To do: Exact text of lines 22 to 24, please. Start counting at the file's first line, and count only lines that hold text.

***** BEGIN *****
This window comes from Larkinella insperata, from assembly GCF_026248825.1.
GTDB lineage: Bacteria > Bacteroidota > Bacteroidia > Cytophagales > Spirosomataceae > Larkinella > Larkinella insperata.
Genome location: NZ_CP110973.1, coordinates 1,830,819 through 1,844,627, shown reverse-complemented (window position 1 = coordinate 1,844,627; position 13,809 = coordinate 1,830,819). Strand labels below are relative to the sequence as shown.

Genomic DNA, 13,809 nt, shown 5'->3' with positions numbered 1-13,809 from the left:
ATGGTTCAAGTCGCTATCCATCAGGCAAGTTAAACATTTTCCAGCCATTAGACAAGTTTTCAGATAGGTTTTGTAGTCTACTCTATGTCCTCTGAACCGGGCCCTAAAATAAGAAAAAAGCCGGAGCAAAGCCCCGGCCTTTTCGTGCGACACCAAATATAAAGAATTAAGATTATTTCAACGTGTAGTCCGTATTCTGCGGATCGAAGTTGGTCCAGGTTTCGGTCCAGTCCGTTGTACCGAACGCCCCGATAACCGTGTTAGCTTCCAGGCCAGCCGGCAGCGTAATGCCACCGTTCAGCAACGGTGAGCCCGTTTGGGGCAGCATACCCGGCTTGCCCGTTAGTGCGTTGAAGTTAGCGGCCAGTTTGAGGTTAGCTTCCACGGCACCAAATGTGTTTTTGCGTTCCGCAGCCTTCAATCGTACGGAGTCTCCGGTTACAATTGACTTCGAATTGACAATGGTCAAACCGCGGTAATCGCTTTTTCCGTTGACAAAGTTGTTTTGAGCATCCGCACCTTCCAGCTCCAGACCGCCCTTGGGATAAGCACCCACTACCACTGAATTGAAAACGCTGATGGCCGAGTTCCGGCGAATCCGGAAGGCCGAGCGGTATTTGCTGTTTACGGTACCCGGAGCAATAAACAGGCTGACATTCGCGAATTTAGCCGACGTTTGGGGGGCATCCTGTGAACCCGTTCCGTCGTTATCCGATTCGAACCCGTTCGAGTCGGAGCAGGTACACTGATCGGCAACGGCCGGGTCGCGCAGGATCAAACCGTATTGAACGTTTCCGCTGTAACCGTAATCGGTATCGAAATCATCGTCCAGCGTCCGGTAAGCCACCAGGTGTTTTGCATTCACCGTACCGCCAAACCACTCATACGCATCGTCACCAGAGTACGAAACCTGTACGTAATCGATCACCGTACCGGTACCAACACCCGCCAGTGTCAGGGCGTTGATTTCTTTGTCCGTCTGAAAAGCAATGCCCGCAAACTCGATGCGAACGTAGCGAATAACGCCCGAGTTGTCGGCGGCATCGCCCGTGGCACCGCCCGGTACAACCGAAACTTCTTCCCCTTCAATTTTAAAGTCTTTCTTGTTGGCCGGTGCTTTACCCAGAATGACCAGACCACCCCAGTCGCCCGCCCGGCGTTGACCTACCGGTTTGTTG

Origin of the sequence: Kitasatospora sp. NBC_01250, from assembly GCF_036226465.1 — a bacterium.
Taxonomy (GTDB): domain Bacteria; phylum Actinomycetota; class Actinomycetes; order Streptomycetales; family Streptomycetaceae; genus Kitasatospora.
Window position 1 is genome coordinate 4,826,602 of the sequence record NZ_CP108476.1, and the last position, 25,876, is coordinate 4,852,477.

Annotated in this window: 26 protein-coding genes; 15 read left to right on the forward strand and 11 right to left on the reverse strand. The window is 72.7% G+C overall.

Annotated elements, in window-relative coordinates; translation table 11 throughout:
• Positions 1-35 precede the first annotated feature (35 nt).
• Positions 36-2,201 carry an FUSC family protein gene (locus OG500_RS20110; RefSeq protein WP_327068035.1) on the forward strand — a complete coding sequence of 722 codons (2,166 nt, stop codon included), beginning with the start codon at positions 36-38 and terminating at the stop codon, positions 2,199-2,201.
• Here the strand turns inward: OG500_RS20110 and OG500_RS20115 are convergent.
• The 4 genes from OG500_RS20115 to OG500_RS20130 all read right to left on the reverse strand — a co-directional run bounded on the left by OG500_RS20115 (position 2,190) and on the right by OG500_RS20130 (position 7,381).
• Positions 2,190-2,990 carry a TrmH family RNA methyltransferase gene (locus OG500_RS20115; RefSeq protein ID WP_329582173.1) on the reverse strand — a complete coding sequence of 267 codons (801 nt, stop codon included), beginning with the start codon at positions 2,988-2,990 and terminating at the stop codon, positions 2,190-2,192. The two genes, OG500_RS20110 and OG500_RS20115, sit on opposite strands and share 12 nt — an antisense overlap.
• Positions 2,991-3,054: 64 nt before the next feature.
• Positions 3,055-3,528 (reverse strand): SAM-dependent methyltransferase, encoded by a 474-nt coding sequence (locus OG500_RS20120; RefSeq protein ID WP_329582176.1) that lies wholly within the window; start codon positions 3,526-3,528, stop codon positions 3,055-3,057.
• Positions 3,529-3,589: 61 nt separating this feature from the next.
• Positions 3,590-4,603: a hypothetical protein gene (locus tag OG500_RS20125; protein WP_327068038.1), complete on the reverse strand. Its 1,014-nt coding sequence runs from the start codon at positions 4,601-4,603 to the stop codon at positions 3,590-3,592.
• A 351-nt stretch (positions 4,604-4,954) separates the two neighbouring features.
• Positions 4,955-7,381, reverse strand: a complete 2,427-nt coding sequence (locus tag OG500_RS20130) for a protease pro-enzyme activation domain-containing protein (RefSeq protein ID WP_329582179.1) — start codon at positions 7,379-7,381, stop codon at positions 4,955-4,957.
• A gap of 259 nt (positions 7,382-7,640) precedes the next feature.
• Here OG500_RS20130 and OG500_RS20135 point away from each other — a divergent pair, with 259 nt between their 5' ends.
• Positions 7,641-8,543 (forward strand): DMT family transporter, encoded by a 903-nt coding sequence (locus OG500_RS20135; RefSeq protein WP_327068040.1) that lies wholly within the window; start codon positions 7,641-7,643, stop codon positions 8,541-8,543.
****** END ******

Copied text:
• A gap of 259 nt (positions 7,382-7,640) precedes the next feature.
• Here OG500_RS20130 and OG500_RS20135 point away from each other — a divergent pair, with 259 nt between their 5' ends.
• Positions 7,641-8,543 (forward strand): DMT family transporter, encoded by a 903-nt coding sequence (locus OG500_RS20135; RefSeq protein WP_327068040.1) that lies wholly within the window; start codon positions 7,641-7,643, stop codon positions 8,541-8,543.